The game's ephemeral nature is perhaps best encapsulated in--of all things--the save system. There is no way to save the game while playing. If you save, the game automatically quits. There is only room for one saved game, which is erased every time you load it, so if for some reason you just voluntarily quit the game without saving, your game is gone forever. This also applies to involuntarily quitting the game without saving, such as when the game or your system crashes. In fact, we were never actually able to complete a game with the 5 million- or 10 million-credit victory condition, because the game always crashed first. On the other hand, it's possible that the crashes are actually purposely built in as the time limit.
While playing the game, you can sort of make out the rationale for some of the design decisions. The different pirate clans, for example, are supposed to steal different things from you: Some will take inventory, some will take money, and some will just fight you to damage your ships. Since there is no way a pirate should ever take money from you unless you failed to make the difficult strategic decision to click on "galactic bank" before you left the planet, those pirates are out of luck. When you encounter the pirates who steal your inventory, you may imagine that you're supposed to make a decision as to whether or not you should defend yourself based on how valuable your inventory is, but since the cost of defending yourself (via various stratagems such as using extra weapons or using the "suicide volley," which there is almost never a reason not to use) is so low, there isn't much of a choice to make here, either.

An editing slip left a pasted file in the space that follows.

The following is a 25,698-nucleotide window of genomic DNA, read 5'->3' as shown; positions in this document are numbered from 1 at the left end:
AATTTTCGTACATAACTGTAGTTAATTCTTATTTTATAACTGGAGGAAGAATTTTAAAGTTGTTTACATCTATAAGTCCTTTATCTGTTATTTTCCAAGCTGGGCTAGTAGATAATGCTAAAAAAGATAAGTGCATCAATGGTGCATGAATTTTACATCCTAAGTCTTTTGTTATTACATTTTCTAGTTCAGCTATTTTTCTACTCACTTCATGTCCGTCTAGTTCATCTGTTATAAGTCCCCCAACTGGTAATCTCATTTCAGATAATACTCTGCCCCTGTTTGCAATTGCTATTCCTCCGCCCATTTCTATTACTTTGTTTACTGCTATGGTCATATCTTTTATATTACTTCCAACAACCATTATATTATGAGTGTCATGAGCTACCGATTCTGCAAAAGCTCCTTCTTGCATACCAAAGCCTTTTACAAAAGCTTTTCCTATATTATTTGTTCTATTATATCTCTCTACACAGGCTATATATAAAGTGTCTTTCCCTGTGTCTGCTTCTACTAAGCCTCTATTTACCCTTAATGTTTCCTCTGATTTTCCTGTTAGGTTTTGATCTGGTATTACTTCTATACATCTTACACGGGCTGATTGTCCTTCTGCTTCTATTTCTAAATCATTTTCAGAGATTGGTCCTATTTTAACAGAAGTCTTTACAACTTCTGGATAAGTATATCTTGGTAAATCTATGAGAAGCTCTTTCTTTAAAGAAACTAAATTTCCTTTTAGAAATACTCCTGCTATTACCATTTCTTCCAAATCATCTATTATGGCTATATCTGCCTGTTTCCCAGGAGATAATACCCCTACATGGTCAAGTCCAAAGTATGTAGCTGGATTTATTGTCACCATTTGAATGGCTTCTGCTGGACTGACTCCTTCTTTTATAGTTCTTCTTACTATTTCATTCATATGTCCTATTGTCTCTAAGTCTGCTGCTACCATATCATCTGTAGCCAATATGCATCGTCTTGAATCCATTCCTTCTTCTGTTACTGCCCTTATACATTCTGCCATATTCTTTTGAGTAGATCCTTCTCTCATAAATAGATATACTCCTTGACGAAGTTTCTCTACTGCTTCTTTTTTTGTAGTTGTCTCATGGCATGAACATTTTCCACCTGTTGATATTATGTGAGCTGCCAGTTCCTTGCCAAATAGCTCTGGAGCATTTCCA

One of the game's major failings is that it doesn't develop any atmosphere. You can choose the type of ship you start with at the beginning of the game, but you never see a graphic depiction of it again, and the weapons you equip it with or upgrades you make to it are just text, so that even though after a hundred or so turns you might have a substantially more powerful and capable ship, there isn't much of a payoff. Furthermore, this lack of payoff extends to the game mechanics, because while you can choose to start as a trader or a passenger carrier or even a pirate, the game fails to present opportunities unique to each of these play styles. Carrying passengers is much less profitable than carrying cargo, so you'll eventually find yourself upgrading your luxury liner's cargo hold and hauling fruit. Playing as a pirate is simply bizarre, since while you can theoretically make money by defeating pirates who attack you, you can never initiate combat yourself and are thus reduced to role-playing some sort of passive-aggressive pirate who refuses to attack anyone unless he is directly attacked first. The game also fails to handle the mid- and endgames well because it doesn't scale well to the amounts of money available later on in games with high-credit victory conditions. There often aren't enough passengers and cargo to fill up heavily upgraded ships later in the game, and share limits prevent you from investing much of your money in the stock market. Thus, you'll often find yourself sitting on millions of credits making a few percentage points of interest in your savings account. It's the community bank vision of intergalactic commerce.
Interstellar Trader isn't really even suitable as a quick-break game for taking breaks from whatever you're supposed to be doing, because unlike the best of such games, there's really no challenge to overcome that would make you feel that false sense of accomplishment that temporarily replaces the real sense of accomplishment you'd experience if you just stopped procrastinating and got back to work. All you do is slowly amass more and more money by performing rote operations (like the forced order of galactic bank, trade center, and then eventually galactic bank) and watching your cash slowly accrue until you hit whatever amount you set as your victory condition at the start of the game. It's unclear why you would play this game, unless you absolutely hate losing at any game and love to procrastinate. For $20, those might be the only two reasons to buy it.